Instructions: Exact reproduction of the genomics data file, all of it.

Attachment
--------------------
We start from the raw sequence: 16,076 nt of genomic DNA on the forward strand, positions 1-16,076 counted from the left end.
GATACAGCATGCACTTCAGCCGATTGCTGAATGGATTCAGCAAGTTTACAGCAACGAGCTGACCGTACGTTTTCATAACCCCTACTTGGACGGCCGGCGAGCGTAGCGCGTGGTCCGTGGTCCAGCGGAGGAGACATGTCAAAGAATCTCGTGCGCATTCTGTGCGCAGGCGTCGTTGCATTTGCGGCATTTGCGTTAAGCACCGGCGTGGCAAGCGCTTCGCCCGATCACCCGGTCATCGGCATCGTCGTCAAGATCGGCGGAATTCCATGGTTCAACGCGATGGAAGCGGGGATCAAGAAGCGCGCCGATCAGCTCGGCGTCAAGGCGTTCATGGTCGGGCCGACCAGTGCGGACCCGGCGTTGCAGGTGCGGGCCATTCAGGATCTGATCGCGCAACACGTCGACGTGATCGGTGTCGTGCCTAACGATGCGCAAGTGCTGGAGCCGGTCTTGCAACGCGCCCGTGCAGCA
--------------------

We start from the raw sequence: 16,076 nt of genomic DNA on the forward strand, positions 1-16,076 counted from the left end.
GATACAGCATGCACTTCAGCCGATTGCTGAATGGATTCAGCAAGTTTACAGCAACGAGCTGACCGTACGTTTTCATAACCCCTACTTGGACGGCCGGCGAGCGTAGCGCGTGGTCCGTGGTCCAGCGGAGGAGACATGTCAAAGAATCTCGTGCGCATTCTGTGCGCAGGCGTCGTTGCATTTGCGGCATTTGCGTTAAGCACCGGCGTGGCAAGCGCTTCGCCCGATCACCCGGTCATCGGCATCGTCGTCAAGATCGGCGGAATTCCATGGTTCAACGCGATGGAAGCGGGGATCAAGAAGCGCGCCGATCAGCTCGGCGTCAAGGCGTTCATGGTCGGGCCGACCAGTGCGGACCCGGCGTTGCAGGTGCGGGCCATTCAGGATCTGATCGCGCAACACGTCGACGTGATCGGTGTCGTGCCTAACGATGCGCAAGTGCTGGAGCCGGTCTTGCAACGCGCCCGTGCAGCA